The writing is on the wall, according to French military officials.
China’s expansion in the Pacific will endanger the European country’s territories there, such as New Caledonia and French Polynesia, and French armed forces in the area must be able to riposte vigorously if necessary.
Military experts also believe the cycle of asymmetrical warfare is coming to a close and that a return to symmetrical, state-on-state conflict is likely.
France’s Army needs to toughen up, says its chief of staff, and he has the strategic plan to do it by 2030.
General Thierry Burkhard, a paratrooper in the Foreign Legion and former commander of its 13th Demi-Brigade and later of the Combined Operations Center, unveiled the 20-page document on Wednesday, Christina Mackenzie of Defense News reported.
Burkhard said implementing the plan is critical because a “recurrence of a major conflict is now a credible hypothesis,” Defense News reported.
But the document also warns that “there are new means of using force, unforeseeable and more insidious, based on intimidation and manipulation, in a new type of warfare, undetectable and disclaimed, to obtain undeniable strategic gains by imposing a fait accompli.”
To “acquire operational superiority,” the French Army must improve its capabilities in the electromagnetic environment, space, cyberspace and information technology, Defense News reported.
It also stressed the importance of “strategic industrial partnerships within Europe,” specifically mentioning the CaMo (Capacité Motorisé, or motorized capacity) program.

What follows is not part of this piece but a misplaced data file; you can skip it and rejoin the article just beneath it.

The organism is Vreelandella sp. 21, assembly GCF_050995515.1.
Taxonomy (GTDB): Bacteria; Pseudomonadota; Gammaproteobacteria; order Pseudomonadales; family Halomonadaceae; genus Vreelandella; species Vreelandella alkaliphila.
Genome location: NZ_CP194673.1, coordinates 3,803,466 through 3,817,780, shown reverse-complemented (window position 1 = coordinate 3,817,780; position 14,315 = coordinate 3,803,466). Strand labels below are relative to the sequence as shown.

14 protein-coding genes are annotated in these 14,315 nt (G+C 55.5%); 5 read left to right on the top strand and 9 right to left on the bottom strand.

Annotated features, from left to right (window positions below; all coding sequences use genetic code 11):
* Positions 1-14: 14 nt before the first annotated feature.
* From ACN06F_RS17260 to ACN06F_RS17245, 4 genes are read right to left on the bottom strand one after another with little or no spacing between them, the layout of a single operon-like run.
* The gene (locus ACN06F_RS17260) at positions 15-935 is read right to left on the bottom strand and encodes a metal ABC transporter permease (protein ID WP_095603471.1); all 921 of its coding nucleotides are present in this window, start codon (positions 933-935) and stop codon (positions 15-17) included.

The latter will see Belgium receive 382 multirole Griffon armored vehicles as well as 60 reconnaissance and combat Jaguar armored vehicles identical and thus compatible with the French ones.
The report also highlighted the importance of the Franco-German Main Ground Combat System — a joint effort to develop a main battle tank that will replace Germany’s Leopard 2 and France’s Leclerc by 2035, Defense News reported.
There are 12 major projects meant to make the 114,000 French soldiers (of whom 77,000 are ground troops) better prepared for the future of war as described in the report.
These include setting up a new technical school to give noncommissioned officers the stronger technical education they’ll need to use the materiel being delivered under the US$12 billion Scorpion modernization program, Defense News reported.
Burkhard also wants to reorganize the management of military vehicles, handing responsibility back to the regiments so they can independently prepare for operations. He also wants training to be more realistic and to involve new technology.
Other projects involve improving joint and allied interoperability as well as making better use of the reserve force, which currently stands at 24,000 men and women, Defense News reported.
According to Burkhard, these reservists should be given more autonomy and be better spread out over the territory, and their contracts should be better adapted to their very different lifestyles based on full-time profession, academic status and geographic location.
He also said the Army should have a role in educating French youth on the importance of defense and in developing the universal national service, which will become obligatory from 2024 for French individuals born in 2008.